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Shingwauk survivors' funding proposal for unmarked burial search stalled

Funders asking why Children of Shingwauk Alumni Association, Garden River First Nation, are trying to access the same pot of money
A collection of shoes on the steps of the former Shingwauk Indian Residential School in May 2021 pay tribute to the 215 children whose remains were discovered at the site of a former residential school in Kamloops, B.C.

Two proposals, both trying to access the same pot of federal and provincial dollars earmarked for unmarked residential school burials, have been submitted for the Sault Ste. Marie area. 

While Garden River First Nation recently managed to secure an undisclosed amount of money to start its project as part of a three-year funding commitment from both levels of government, the Children of Shingwauk Alumni Association (CSAA) - made up of Shingwauk Indian Residential School survivors and their families - says its own project is currently stalled due to lingering questions from potential funders.  

“We’re just trying to sort it all out with the government why Garden River said it’s not part of our proposal,” said Children of Shingwauk Alumni Association President Irene Barbeau, speaking with SooToday from Ottawa Monday. “We actually, right from the get-go, asked them to join us, and they refused. 

“They never responded to our communications with them.”

CSAA has already completed the first three phases of its seven-phase plan to search the ground of the former Shingwauk site, located on the campus of present-day Algoma University, for remains of children who attended residential school at the site. 

A ground-penetrating radar search began on campus in late September of last year, with Norpro Environmental offering its services to the survivors group free of charge for the initial three phases of the search.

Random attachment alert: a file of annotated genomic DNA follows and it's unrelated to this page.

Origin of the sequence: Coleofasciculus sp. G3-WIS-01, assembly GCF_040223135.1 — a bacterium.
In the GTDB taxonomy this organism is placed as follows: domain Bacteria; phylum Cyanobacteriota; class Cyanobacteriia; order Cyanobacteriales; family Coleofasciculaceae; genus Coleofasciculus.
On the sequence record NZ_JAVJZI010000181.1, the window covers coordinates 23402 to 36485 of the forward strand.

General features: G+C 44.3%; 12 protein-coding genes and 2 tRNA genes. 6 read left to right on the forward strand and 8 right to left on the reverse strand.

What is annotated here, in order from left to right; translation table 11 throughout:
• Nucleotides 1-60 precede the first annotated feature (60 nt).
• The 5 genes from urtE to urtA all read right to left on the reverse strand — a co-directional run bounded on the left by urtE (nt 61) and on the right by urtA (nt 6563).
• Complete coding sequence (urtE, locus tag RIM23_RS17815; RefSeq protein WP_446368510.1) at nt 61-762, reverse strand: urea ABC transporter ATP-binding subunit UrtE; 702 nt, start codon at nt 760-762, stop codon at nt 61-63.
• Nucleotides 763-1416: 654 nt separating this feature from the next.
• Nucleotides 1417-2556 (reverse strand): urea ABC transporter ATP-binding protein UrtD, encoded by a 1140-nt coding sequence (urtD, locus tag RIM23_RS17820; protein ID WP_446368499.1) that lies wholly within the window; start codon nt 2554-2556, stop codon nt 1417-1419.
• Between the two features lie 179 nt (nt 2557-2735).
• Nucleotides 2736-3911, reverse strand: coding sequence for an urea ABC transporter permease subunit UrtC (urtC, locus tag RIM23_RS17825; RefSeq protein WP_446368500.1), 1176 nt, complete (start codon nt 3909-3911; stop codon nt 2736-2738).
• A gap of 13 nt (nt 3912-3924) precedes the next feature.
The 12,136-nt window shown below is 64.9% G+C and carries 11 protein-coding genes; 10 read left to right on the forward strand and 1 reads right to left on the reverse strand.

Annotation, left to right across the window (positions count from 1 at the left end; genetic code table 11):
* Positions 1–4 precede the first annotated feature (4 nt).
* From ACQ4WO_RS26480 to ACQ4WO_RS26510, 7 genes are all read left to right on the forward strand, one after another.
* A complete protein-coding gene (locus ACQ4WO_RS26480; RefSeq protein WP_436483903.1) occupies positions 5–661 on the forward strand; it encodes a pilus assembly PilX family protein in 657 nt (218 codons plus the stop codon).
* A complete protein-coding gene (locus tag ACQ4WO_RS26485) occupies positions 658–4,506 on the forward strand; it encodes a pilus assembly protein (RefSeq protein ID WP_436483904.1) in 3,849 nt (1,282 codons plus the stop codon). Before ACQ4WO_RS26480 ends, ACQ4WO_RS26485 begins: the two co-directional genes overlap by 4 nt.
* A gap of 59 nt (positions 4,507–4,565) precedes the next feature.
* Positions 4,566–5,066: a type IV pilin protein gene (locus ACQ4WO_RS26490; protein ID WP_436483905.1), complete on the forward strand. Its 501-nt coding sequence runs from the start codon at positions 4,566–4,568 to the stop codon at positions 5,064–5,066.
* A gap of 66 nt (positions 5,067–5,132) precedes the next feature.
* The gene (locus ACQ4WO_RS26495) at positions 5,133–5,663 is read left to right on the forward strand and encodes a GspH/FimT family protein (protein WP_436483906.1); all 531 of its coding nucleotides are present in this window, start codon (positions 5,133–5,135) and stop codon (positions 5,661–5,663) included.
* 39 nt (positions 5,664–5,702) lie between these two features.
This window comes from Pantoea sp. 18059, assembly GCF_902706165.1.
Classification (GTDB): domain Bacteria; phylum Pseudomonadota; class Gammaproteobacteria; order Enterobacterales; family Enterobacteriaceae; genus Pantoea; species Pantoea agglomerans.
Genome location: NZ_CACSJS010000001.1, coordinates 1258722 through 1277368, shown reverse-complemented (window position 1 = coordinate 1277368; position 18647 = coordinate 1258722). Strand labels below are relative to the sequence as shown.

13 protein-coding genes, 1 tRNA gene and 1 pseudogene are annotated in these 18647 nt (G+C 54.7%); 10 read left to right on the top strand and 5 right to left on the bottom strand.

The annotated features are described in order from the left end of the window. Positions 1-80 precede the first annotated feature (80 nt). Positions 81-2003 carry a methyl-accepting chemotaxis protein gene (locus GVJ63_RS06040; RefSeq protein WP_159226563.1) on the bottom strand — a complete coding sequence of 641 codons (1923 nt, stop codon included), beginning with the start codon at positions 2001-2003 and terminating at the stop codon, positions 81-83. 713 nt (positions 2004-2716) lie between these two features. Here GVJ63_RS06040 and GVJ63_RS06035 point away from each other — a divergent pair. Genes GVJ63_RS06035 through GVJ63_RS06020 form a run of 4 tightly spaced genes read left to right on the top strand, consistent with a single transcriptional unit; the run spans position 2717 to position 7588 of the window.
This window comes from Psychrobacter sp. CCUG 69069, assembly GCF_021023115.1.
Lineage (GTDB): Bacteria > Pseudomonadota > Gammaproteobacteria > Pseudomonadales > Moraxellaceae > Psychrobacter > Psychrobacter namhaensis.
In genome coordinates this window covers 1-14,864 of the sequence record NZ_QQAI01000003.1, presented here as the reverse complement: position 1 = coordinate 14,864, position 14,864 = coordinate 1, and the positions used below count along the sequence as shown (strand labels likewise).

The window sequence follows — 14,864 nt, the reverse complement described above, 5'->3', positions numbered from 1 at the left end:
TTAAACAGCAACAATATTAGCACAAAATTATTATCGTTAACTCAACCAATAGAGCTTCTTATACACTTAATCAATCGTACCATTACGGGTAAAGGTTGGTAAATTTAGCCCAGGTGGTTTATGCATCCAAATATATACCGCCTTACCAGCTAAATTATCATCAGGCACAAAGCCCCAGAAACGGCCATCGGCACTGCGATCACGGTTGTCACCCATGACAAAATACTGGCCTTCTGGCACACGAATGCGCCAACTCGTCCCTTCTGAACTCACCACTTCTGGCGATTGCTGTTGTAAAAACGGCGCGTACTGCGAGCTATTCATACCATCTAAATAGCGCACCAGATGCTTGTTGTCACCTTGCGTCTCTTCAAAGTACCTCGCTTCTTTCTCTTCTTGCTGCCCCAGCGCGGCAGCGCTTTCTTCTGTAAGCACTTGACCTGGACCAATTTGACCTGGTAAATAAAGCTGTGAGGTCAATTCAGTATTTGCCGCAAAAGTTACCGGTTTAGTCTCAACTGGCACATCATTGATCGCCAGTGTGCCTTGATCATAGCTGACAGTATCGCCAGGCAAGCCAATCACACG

“At this time, we’re presently waiting for the final report of the data collection, and we haven’t received it yet,” Barbeau said. 

When asked about a potential overlap in funding proposals, Barbeau says she believes that CSAA will get some money due to its status as a grassroots survivors group, regardless of Garden River’s project. 

“Because they’re not part of our proposal, I guess they get what they get, and we get what we get. That would be up to the government, if they see it as an overlap or something,” said Barbeau. “That puts everything in a difficult situation, because we never thought about a scenario like this.

“It just never dawned on me that they would do something like that.”

Garden River First Nation Ogimaw Andy Rickard says his First Nation’s community-led project will design and develop community-based support programs directly impacted on survivors and inter-generational family survivors. 

He also says that Garden River First Nation is part of the Shingwauk Education Trust, a “legal entity that holds responsibility and jurisdiction over our trust lands and has the legal obligation to care for the current burial grounds and trust lands.”

“Garden River's top priority has always been protecting its interests and its survivors and taking the time needed to do things right. I'm not concerned with the issue of overlapping interests, ultimately this is about caring for all survivors,” said Rickard, in an email to SooToday Monday. “I do appreciate the work that has been done so far by organizations such as CSAA. This is not a competition and at the end of the day it is our hope that the two projects continue to reveal the many truths.”  

The CSAA, meanwhile, developed a series of protocols in December in terms of how it will proceed once the group receives the results of the first round of ground-penetrating radar searches at the Shingwauk site. 

An upcoming meeting in late February will deal with protocols around the memorialization of unmarked burials should any be confirmed. The other phases of the ground-penetrating radar search will continue once the snow is gone. 

“My concern as a survivor is that we do it with dignity and respect to those unmarked graves, regardless of who’s doing it,” Barbeau said.